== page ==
The below article and recipe originally appeared in the Nottingham Evening Post on Wednesday 12th October and can be found on their website HERE
Having lived in many different cities and towns over the years, the one thing that really sets Nottingham apart from the rest is the love of a good party.
In the past few weeks alone we have paid host to the wonderful Spiegeltent in the market square, the Goose fair and now we have the return of the beer festival at the castle.
Each one of these events, and all the ones that proceeded it are an excuse to hunt down those foodie treats that often come with such happenings. Items that can only be found at these regional celebrations, things to tickle the tastebuds.
Goose fair was originally started out as a trade event some 700 years ago. Famous across the surrounding counties for its cheese, not to mention the geese themselves. These things were not destined to be household pets at the end of the day!
Nowadays you may struggle to find cheese not sat atop chips, nor a goose that isn’t primarily made of fiberglass at the fair. That isn’t to say good eats cannot be found though.
The baker in me heads for the batter based doughnuts, thick with sugar and cinnamon but I am also rather fond of a Nottingham staple, the Cock on a Stick. Only in a city where grown men refer to each other as ‘Duck’ could these sticky delights exist!
The beer festival starting at Nottingham Castle today is shaping up to be a modern classic on the yearly schedules. I don’t think I know a single person who won’t be attending at some point this year.
As always, baking is where I find the many joys of beer. The hoppy flavours work so well in breads whilst slow roasting meats were made to be cooked with earthy stouts. Cheese bakes, from fondue filled pastries to mac & cheese topped hot dogs all come to life with the addition of a little pale ale too.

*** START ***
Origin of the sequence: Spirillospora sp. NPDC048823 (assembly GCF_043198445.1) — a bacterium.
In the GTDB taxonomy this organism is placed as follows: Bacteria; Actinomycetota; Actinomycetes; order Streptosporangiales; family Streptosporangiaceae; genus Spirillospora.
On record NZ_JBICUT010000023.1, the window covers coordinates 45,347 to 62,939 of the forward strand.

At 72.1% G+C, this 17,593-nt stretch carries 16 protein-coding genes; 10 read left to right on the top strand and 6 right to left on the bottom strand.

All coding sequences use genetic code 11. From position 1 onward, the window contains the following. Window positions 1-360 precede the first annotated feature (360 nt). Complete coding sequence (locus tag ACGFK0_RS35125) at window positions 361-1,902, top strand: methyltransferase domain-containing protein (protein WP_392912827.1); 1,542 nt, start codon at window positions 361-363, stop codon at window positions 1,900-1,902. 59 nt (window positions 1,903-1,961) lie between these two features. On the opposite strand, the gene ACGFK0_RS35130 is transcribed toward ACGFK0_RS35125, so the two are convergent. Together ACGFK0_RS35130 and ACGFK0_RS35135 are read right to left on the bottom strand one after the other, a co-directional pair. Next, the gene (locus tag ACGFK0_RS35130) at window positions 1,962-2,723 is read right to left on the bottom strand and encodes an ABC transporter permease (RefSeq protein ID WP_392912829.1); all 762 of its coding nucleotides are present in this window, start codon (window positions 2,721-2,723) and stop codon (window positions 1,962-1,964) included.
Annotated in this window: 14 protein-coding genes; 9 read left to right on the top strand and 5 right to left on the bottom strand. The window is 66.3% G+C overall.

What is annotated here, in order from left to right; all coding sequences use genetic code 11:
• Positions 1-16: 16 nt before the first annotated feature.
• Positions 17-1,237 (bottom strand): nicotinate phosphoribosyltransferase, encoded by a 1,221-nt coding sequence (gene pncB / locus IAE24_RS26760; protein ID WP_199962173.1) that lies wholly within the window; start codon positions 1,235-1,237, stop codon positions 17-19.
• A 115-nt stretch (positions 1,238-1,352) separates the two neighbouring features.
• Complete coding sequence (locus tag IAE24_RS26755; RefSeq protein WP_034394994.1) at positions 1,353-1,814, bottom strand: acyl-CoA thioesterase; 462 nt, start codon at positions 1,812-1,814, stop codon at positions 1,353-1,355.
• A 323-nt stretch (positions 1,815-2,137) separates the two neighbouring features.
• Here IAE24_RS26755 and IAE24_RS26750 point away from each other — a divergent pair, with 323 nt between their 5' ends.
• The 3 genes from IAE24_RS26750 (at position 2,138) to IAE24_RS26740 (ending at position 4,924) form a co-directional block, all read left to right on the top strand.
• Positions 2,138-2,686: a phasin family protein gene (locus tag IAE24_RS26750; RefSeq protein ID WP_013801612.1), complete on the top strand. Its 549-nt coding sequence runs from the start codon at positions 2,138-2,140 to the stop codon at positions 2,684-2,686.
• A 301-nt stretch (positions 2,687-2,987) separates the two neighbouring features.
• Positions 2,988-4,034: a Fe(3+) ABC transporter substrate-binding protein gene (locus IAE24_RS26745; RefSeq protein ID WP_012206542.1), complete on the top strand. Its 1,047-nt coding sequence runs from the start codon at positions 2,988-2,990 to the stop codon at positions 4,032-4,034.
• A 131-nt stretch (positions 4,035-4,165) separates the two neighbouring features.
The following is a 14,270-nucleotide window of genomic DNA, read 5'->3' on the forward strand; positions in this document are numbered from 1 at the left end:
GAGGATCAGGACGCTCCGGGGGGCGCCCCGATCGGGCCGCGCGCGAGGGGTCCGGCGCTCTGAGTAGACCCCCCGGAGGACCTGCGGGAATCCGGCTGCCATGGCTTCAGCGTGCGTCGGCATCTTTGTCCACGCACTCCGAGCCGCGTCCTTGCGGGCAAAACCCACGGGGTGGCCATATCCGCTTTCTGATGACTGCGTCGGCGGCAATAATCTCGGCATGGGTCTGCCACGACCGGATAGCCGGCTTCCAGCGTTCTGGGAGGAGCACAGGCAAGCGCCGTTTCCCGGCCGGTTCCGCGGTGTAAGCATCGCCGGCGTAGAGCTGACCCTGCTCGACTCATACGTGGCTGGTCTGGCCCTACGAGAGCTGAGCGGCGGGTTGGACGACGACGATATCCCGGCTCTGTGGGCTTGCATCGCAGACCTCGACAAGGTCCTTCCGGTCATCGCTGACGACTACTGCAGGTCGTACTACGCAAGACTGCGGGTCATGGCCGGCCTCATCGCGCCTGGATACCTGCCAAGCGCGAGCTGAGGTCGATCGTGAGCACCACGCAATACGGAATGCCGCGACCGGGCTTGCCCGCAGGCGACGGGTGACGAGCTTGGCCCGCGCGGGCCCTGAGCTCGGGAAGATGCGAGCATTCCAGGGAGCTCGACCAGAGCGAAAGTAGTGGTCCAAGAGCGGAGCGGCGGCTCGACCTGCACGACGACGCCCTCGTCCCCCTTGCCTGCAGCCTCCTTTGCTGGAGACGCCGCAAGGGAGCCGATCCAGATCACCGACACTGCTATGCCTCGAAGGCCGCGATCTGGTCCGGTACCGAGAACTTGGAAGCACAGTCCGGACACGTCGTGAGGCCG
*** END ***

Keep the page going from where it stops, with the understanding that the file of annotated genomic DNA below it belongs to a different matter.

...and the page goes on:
So whilst you browse the wears on sale over the weekend, before the boozy effects start to take hold too much, remember to buy a nice bottle for cooking with for a few days after. Once the hangover subsides of course.
On another note, there will be a coffee morning in aid of Sneinton Cats next Saturday at Greens Windmill between 1pm and 3pm. This group of hardworking ladies dedicate their time to helping the strays of Sneinton and surrounding areas.
I will be there selling some of my own home baked goods alongside tea & coffee, games and cat competitions so come eat some cake to line your stomach before the beer festival shenanigans begins!
To honour the beer festival, I have come up with these fantastically flaky scones that use beer within the dough itself to create a wonderful malty wholemeal flavour. Filled with cheddar, stilton, spring onions and chorizo before being rolled into buns. The perfect accompaniment to any good stout or simply served as an afternoon treat, no booze required!
Beer, Cheese & Chorizo Scones
425g plain flour
2tsp baking powder
1½tsp baking soda
150g unsalted cold butter – cubed
200ml pale ale or wheat beer
For the filling:
110g softened butter
2 large garlic cloves – either chopped finely or grated
1 large spring onion – chopped finely
225g grated mature cheddar
100g stilton – crumbled
150g diced chorizo
Pre-heat the oven to 180c and line the base of a 12” round loose-bottom baking tin
Sift the flour, salt, sugar, baking powder and soda into a large bowl
Add the butter and work in with your fingers. You want some largish chunks of butter left so don’t work it much as if you were making pastry.
Slowly pour the beer and milk onto the dry ingredients whilst working together quickly with a spoon until a loose dough is formed.
Tip onto a well-floured work surface and use a rolling pin to flatten to 10” by 6”. The secret to a good scone is not to overwork the dough so try not to be too heavy-handed.
Mix the softened butter with the salt and garlic before spreading onto the rolled out scone.
Cover the butter first with cheddar, then stilton, spring onions and finally the chorizo.
From the long side of the dough roll the scone into a spiral, trapping the filling within.
Cut the rolls into 2” slices and place onto the prepared baking tin. Brush with a little milk.
Bake for 20mins before removing from the oven and leaving to cool. These will keep for 24 hours if kept in an air tight container although they are best enjoyed still warm from the oven!